In this role, these particular ISPs are playing the role of the “helper”, offering encouragement whilst at the same time cutting the ground from beneath the feet of interims by adding so many people to their databases (in one case 200,000), that practically anyone who is alive and breathing is now able to call themselves an interim.

    The Government also pretends to be “helpful” by coming out with targets that would give SMEs a shot at Government contracts (25% is the current target).

    In reality, it (the Government) has achieved 8% on average over the past 22 years and in the case of the Department of Energy and Climate Change, less than 2%.

    To add further insult to injury, it (the Government) treats each interim registering a limited company at Companies House and appointing themselves as a director as a “newly created job” and in fact does so with anyone registering a new company irrespective of whether the company has traded or not. This is one of the reasons that unemployment is supposedly falling whilst recorded economic activity is falling at the same time and why experts find it difficult to make sense of the figures.

    Interim management is expanding in America and Australasia and is in its infancy in Asia but here in the UK, it is being put to death by HMRC, the Cabinet Office, mendacious local authorities, intent on appeasing Capita and Serco and finding their recycled colleagues roles and by the NHS which is a closed- shop which rewards incompetence and failure on an industrial scale whilst paying lip service to patients.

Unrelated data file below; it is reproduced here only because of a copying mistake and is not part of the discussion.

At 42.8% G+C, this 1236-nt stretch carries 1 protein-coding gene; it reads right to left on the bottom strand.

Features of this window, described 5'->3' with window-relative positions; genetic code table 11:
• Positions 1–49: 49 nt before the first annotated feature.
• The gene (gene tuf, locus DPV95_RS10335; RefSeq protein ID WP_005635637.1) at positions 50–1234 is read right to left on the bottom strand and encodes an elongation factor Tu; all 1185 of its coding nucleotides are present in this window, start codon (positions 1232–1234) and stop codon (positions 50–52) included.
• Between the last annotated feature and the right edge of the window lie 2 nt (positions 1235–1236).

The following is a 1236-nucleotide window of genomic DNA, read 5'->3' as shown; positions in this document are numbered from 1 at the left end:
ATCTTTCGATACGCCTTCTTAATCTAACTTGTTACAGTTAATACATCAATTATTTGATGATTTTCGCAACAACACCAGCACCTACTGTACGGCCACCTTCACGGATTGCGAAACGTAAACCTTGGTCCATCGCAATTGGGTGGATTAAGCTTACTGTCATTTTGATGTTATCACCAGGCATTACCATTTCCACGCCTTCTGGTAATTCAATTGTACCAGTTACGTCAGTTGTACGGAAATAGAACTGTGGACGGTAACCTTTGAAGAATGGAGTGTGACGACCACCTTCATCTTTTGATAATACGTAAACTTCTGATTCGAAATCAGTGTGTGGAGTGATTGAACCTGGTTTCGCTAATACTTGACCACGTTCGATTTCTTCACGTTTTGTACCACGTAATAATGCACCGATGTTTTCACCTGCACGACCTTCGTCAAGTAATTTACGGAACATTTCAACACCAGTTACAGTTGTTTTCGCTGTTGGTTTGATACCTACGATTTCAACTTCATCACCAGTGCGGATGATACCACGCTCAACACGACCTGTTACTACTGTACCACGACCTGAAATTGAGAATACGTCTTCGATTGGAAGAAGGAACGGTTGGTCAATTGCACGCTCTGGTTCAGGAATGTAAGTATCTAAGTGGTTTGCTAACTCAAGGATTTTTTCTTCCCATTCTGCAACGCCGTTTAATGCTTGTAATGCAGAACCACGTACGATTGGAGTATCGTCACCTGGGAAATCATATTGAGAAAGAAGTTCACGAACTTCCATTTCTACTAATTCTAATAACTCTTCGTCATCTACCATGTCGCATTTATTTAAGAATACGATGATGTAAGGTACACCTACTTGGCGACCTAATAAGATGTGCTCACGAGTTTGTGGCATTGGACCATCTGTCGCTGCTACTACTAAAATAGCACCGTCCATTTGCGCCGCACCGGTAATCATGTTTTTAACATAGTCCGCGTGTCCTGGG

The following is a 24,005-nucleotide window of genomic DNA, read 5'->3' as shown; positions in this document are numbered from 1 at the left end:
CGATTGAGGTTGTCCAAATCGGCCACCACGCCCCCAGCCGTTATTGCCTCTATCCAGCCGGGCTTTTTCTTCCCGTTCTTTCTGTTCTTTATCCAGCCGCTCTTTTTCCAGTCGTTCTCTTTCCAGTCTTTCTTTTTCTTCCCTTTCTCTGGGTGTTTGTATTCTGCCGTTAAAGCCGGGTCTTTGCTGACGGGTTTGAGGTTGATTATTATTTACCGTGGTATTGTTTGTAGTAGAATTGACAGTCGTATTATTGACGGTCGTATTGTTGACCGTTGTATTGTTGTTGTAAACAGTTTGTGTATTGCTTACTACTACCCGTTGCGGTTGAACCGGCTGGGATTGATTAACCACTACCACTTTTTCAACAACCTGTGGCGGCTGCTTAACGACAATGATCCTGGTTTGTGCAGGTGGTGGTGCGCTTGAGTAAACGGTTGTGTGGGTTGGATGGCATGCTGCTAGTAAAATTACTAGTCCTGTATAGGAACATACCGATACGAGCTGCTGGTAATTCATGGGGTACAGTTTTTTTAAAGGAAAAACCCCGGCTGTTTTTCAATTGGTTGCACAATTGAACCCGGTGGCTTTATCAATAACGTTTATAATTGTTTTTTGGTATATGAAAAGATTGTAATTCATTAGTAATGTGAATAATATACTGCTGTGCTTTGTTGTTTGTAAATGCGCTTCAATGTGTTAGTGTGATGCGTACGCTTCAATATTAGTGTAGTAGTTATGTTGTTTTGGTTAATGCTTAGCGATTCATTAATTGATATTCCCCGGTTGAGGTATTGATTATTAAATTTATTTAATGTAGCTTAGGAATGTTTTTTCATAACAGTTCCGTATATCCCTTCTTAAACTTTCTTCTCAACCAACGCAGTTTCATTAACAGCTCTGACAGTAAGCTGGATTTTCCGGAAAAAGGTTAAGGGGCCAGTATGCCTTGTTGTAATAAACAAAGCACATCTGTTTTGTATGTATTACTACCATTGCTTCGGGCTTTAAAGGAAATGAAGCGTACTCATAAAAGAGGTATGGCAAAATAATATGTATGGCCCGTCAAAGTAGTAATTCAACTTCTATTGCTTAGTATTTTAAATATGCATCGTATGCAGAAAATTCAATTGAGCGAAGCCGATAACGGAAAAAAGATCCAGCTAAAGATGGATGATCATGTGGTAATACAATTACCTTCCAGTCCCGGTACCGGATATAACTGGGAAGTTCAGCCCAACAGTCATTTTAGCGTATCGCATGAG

Interims who are not connected or members of secret societies who wish to succeed must think tangentially and more widely and do so fast, otherwise the future for them will be one of life on the bench, financial erosion, madness and eventual death.

  10. Thank you for this, Alf. it really does highlight an important issue. I know we do not agree on all matters and I am not sure you would go along with this but – – – the smaller the scales of buying the less likelihood there is of monumental errors and so one prong of the fork should be to rethink the size and scale of projects wherever possible. The other is to remember that buying is a skill which should be utilised BUT there must be adequate communication between the buyer and those for whom he/she is acting. It is not always so – and is often made worse by constant tinkering with specifications and requirements.

    • Rodney, many thanks for responding to my blog. This time I very much agree with you. As John Gelmini highlighted earlier, the Government chose the large suppliers in order to rationalize their supply base. The Government Procurement Department and the Cabinet Office have have for years failed to focus on maximizing the value added for the the tax payer

Leave a Reply to dralfoldman Cancel reply

Fill in your details below or click an icon to log in:

WordPress.com Logo

You are commenting using your WordPress.com account. Log Out /  Change )

Google photo

You are commenting using your Google account. Log Out /  Change )

Twitter picture

You are commenting using your Twitter account. Log Out /  Change )

Facebook photo

You are commenting using your Facebook account. Log Out /  Change )

Connecting to %s

%d bloggers like this: